If you’ve been holding off on buying a new vehicle now may be a good time to head over to your nearest showroom. After three years of record hikes, prices have begun to tumble as automakers build back COVID-depleted inventories. Better yet, incentives are beginning to rise, meaning you could find the best deal in years.
Times have been tough for new car buyers. Since COVID first struck, vehicle prices have soared to record levels. Making matters worse, inventories were depleted by a combination of pandemic shutdowns and semiconductor shortages. Not only were many models hard to find but dealers often were tacking on sizable mark-ups on the most popular products even as incentives dried up and all but vanished.
The situation has turned upside down. With dealer inventories fast on the rise, it’s easier than it has been in three years to find the product you want. At the same time, vehicle prices are on the slide. At the same time, incentives are on the rise again.
The price paid for the typical vehicle did rise about $140 in October, according to Kelley Blue Book, to $47,936. But the average transaction price — what shoppers actually pay after factoring in accessories and incentives — has tumbled by 3.5% since January, KBB said in a report noting, “as downward price pressure continues to favor buyers in the market.” And there are signs the downward trend will continue
Out of the slump
“What we’re seeing is that production is out of its slump from the chip shortage,” said Michelle Krebs, lead analyst for KBB parent Cox Automotive. “So, inventories are rising and sales aren’t as robust as they were” earlier this year.
Through much of 2022 and into early 2023 there were barely 1 million vehicles on U.S. dealer lots, echoed data from J.D. Power, about a third of what was long considered normal. With semiconductor supplies largely back to normal, production has been running at full speed, many plants putting in maximum overtime. Dealer stocks are now in the mid-2 million range, Power recently noted.
So, where dealers were demanding premiums over MSRP — some Kia retailers, for example getting $5,000 to $10,000 over sticker for the popular Telluride SUV — they’re now back to bargaining.
“Deals to be had”
“There’s always the special vehicle where there’s still a markup,” like Chevrolet’s new Corvette E-Ray hybrid, said Krebs, “but asking prices are down and incentives are on the rise. So, there are deals to be had.”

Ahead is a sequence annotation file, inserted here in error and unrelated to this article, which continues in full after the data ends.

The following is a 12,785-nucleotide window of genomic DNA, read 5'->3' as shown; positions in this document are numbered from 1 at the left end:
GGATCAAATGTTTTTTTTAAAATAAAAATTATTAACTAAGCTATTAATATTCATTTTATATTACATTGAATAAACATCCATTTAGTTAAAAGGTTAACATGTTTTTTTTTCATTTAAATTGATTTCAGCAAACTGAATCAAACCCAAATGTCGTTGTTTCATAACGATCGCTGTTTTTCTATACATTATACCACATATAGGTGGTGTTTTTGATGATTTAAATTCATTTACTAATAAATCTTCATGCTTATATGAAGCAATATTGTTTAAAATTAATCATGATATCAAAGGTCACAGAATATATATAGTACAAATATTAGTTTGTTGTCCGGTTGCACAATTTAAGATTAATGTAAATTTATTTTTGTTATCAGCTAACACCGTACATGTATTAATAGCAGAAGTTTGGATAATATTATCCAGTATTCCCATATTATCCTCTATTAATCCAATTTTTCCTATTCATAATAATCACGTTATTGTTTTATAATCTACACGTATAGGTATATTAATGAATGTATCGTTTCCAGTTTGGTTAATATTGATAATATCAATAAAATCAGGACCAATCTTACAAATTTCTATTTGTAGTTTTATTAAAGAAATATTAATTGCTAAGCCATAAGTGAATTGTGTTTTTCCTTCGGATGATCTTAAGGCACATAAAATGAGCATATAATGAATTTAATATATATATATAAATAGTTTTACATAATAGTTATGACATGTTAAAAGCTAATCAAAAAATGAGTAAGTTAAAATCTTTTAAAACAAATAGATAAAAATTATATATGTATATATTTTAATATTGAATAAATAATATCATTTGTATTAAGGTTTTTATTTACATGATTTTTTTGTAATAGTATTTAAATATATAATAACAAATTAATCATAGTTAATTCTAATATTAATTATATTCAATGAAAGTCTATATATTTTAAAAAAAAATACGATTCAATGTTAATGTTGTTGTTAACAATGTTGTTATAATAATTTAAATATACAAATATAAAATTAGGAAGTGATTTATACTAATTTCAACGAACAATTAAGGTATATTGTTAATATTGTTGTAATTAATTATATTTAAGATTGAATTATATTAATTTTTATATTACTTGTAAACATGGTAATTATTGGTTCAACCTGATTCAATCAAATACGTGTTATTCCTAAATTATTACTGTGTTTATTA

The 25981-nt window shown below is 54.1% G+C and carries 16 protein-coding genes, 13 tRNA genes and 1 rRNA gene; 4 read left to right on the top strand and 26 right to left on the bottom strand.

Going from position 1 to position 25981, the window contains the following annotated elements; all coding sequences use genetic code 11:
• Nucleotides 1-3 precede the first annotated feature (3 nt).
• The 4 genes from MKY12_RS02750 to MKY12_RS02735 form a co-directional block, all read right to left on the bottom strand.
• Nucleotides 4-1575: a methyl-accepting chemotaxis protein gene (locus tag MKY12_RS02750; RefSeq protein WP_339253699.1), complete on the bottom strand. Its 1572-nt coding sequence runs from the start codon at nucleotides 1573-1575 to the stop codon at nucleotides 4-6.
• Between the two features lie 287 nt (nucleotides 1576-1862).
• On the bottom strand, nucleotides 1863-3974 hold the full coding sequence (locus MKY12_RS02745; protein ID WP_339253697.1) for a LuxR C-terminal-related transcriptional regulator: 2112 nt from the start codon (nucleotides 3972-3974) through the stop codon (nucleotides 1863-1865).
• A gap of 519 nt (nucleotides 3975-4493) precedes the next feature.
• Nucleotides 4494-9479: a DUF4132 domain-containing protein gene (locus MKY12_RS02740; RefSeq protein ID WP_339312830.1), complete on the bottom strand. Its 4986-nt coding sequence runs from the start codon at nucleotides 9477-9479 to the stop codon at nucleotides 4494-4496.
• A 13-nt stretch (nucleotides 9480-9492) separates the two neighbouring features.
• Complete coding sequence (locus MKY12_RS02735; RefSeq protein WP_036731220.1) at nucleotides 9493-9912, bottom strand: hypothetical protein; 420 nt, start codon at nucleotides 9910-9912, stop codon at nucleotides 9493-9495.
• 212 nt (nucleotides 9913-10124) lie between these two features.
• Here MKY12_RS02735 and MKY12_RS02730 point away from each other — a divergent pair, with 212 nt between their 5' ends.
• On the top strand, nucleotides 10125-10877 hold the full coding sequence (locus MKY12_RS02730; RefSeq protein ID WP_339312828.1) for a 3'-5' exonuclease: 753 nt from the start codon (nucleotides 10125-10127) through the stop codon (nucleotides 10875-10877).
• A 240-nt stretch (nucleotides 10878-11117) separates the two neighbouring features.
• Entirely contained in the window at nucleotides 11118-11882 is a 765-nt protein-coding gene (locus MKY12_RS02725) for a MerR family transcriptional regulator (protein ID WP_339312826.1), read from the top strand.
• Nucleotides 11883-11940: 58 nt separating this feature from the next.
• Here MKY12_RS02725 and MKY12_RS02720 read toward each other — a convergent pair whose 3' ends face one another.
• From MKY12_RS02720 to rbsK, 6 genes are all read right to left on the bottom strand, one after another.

It hasn’t been a good decade for motorists. The average transaction price for a new vehicle sold in the U.S. was around $31,000 in 2013, then surged to nearly $50,000 — an all-time record — early this year. But it fell to $47,936 in October, KBB data shows.
Some of the biggest discounts have come from Tesla, “which continues to shift pricing at a surprising pace. In fact, the price shifts at Tesla in 2023 showcase just how dynamic pricing can be with a direct-to-consumer sales model,” said Rebeccas Rydsewski, Cox Automotive’s research manager.
Tesla triggers a price war
After repeatedly raising prices since the introduction of its Model Y electric SUV, Tesla reversed course early this year, announcing a series of price cuts. That, in turn, triggered a price war in the EV sector. Ford, for one, cut the sticker on its F-150 Lightning pickup by as much as $10,000, depending upon the model. EV prices did rise slightly in October, however, to $51,762, up from a revised $50,326 in September.
Blame Tesla which again raised prices last month. And that has had a negative impact not only on EVs, but on the overall high-end segment of the U.S. market. Luxury prices surged an average $757 in October, reported KBB. But they’re still down 7.4% year over year to $62,903.
Where new vehicle prices go in the coming months is uncertain. For much of 2023, the overall market had seen the strongest sales rebound since before COVID. But demand has begun to slow down, noted Krebs.
Consumers under pressure, too
“Interest rates, affordability and consumer debts are very high,” she said, adding that “Along with some consumers having to again pay student loans, those are all taking a bite out of the budget” for many potential buyers.”
On the flip side, the strike by the United Auto Workers union led to big wage and benefit increases at General Motors, Ford and Stellantis. And to avoid facing the threat of a UAW organizing drive, some non-union “transplants,” including Toyota, Hyundai and Honda, have announced similar increases for their own U.S. workers. Analysts like Krebs expect manufacturers to try passing those added costs on to consumers.
But, if new vehicle sales continue to lag, that will make it difficult for manufacturers to keep raising prices and, if anything, could lead to even bigger incentives in the near future.